The Lion Sleeps Tonight

 I think I may have mentioned that much of my working life was spent in the airy offices of Her Majesty's Treasury on the corner of Parliament Square and Whitehall.

It is a splendid piece of Edwardian grandeur. Long high corridors with large doors leading into large rooms accommodating an army of civil servants.

In plan the building's shaped like a rectangle with a great hole in the centre and a series of light wells build into the building around the central circle.

Where your room was situated, to some extent, determined the importance of the work you did. Ministers' rooms were and still are on the second floor; the most senior suites of Ministerial rooms were on and looked onto the central  circle. Other Ministerial offices and those of their staff overlooked Whitehall. Because Ministers were on the second floor most of the senior civil servants were there also, with large rooms, large tables and ancient pictures from the Government's art collection placed on the walls.

Entering the building through the  massive doors giving onto Whitehall, a visitor would be at once impressed and disappointed. Chequered tiled floors, a grand stone staircase leading to the second floor gave the visitor a sense of sobriety, seriousness and industriousness. Unfortunately, the episodes of terrorist attacks in the 1970's and the prospect of other bombing outrages in more recent times meant that the windows were hung with blast curtains, which were dirty, bedraggled and light absorbing. 

Many important and famous people have worked in the building. Churchill, Chamberlain, Asquith, Healey, Lawson, Major and more recently Brown and Osborne. John Maynard Keynes worked there during the First World War and during part of the Second World War so did Iris Murdoch. From the ranks of the Treasury's civil servants are drawn the Permanent Secretaries of the great Departments of State; and the Head of the Civil Service and Cabinet Secretary is invariably a "Treasury man".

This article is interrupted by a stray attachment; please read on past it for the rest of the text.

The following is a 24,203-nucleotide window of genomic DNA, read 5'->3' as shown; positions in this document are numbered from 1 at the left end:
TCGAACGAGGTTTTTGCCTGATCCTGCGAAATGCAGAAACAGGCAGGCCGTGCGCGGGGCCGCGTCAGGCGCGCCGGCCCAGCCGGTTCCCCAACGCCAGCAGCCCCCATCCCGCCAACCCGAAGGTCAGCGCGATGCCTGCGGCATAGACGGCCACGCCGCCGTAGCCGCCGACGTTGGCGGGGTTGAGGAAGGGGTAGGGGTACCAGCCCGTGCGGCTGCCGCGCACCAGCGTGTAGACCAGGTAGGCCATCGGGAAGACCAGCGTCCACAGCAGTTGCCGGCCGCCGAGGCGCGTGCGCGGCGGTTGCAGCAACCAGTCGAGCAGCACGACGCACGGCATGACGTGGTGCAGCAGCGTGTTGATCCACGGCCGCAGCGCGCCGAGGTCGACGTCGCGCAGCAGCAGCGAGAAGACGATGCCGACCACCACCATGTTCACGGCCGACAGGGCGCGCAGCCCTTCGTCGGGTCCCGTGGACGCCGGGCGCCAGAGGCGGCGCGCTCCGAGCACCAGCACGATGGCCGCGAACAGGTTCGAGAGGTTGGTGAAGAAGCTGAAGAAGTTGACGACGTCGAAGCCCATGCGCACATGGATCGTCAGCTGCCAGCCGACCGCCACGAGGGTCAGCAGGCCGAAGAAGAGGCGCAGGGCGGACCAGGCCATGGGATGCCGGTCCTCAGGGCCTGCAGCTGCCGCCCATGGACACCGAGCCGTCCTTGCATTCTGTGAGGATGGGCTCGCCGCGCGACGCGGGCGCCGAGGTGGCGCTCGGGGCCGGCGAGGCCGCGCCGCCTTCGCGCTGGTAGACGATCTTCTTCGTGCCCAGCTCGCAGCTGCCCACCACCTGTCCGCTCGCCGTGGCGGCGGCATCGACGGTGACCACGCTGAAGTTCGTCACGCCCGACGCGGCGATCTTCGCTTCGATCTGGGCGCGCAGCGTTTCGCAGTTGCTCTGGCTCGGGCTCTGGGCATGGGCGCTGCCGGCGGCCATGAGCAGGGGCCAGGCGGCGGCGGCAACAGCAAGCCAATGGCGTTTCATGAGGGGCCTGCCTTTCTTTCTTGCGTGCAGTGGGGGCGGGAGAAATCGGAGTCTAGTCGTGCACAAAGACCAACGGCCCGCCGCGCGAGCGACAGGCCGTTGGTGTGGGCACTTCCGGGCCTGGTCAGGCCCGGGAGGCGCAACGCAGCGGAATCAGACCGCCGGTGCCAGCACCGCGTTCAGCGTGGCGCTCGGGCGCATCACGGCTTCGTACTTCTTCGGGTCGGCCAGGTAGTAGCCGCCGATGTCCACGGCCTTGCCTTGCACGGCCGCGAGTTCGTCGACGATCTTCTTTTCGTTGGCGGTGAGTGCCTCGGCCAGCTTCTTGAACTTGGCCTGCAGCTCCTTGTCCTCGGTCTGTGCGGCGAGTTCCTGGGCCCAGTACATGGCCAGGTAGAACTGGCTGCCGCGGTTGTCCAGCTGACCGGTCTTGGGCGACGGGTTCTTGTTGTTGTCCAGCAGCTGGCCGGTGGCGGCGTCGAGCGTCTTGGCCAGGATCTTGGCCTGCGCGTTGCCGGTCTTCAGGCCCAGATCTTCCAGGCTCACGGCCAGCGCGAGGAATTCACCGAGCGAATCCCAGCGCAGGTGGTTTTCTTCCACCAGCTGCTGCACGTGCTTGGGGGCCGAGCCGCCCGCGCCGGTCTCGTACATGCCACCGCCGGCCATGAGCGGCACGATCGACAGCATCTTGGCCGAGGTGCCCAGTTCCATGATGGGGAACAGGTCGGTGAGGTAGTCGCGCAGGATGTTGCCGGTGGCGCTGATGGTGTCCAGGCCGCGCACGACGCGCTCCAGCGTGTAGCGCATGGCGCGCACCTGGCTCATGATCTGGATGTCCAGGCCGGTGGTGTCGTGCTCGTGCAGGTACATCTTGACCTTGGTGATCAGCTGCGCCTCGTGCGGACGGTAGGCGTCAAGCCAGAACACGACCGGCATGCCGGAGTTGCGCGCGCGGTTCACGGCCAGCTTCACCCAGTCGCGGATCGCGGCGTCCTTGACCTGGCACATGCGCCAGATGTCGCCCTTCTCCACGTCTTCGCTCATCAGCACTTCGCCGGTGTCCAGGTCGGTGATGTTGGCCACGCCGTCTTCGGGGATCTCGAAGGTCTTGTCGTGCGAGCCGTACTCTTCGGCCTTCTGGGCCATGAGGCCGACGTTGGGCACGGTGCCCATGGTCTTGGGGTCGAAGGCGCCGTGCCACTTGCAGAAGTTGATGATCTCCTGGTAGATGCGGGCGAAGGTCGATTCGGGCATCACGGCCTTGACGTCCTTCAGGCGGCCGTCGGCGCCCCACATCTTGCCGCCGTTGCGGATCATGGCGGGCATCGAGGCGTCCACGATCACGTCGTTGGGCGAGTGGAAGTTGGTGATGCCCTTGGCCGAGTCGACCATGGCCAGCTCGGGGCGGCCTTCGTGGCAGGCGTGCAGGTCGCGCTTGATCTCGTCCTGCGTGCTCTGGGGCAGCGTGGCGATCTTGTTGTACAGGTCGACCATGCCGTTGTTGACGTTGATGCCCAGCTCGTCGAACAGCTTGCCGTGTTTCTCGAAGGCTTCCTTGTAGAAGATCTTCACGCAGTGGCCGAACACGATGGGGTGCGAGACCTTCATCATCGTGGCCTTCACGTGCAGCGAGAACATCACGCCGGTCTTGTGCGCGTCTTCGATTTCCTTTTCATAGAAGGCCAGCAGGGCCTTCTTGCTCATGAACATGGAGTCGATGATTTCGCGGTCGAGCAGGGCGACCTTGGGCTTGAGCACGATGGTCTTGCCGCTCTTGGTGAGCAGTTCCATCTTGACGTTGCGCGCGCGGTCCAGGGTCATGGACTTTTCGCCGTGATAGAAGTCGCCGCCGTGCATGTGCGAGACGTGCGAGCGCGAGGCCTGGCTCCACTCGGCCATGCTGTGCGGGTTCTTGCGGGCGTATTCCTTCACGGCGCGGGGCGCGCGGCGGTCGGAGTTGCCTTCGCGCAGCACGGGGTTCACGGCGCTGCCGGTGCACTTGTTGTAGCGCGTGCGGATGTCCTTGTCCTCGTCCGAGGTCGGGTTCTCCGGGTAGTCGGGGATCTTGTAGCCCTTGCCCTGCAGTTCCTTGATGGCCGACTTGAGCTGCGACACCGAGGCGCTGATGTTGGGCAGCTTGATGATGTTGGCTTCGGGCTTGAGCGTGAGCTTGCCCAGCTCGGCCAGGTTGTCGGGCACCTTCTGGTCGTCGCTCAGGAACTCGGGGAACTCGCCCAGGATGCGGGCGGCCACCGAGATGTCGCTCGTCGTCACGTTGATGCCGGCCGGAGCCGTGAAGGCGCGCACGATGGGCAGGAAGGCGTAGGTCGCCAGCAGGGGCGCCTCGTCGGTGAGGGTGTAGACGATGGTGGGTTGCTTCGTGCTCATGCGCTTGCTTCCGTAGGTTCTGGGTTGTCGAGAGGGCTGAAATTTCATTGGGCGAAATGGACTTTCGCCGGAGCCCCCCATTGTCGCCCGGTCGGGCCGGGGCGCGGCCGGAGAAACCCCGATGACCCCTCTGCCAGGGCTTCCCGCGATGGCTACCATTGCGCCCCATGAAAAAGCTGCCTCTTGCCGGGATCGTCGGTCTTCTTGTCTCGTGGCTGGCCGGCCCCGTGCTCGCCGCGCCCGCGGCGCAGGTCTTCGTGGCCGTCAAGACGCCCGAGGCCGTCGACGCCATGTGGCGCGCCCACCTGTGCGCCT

The building has witnessed many famous, and not so famous events. Churchill appeared to the crowds on Whitehall from one of its windows. I recall an ashen faced Norman Lamont having to announce the capitulation of the pound to the foreign currency speculators on Black Wednesday, 16th September 1992, when the UK was unceremoniously dumped out of the European Exchange Rate Mechanism.

It was therefore with a sense of irony that I found myself attending the second meeting of the Treasury's newly formed Historical Society. The talk was not about one of the great and the good that litter HMT's past. Instead we were there to hear about a low ranking  civil servant who worked there for about 8 years.

I knew Khadambi ('Nat') Asalache in the early 1980's in the Treasury. He was a tall, jet back Kenyan with a singing voice and ready laughter. Nat and I would stand and pass the day chatting away in the corridors. I can't remember what we talked about.

Nat died in 2006 and left his remarkable home to the National Trust. 

On the outside it is a Grade 2 listed property built in 1819. It's a "two up,two down" on a busy London road next to what was a laundry. Inside it is a testament to the beauty of the human mind and spirit. It is an affirmation of life, exuberance and boundless possibilities. It is, in short, unique: so worthy of attention that it is to be preserved for the nation.

The lecture took us through what is known of Nat's life (in Africa, Italy, Switzerland and here). His architectural training,  his poetry, his stories, his screenplays, his M Phil at Birkbeck College, his membership of the Colony Club, his fabled dinner parties and idiosyncratic writing style at work - Treasury reports would be in blank verse. 

A man of the world, who carried his world with him.

After the talk, the three of us who knew Nat chatted with the National Trust curator and were able to fill in some of the details of his work in the Treasury. The main memory appears to have been of long lunch time sessions at his house (this was the early 1980's), comprising of wine and fabulous food.  

It was a great day. As well as the lecture, I met up with old work colleagues I last saw 9 years ago, walked around a great building remembering over 20 years of working with brilliant people, dealing with really difficult, absorbing issues, and afterwards visiting a decent wine bar just around the corner to share a great bottle of New Zealand Pinot Noir.

You can donate to the preservation programme at


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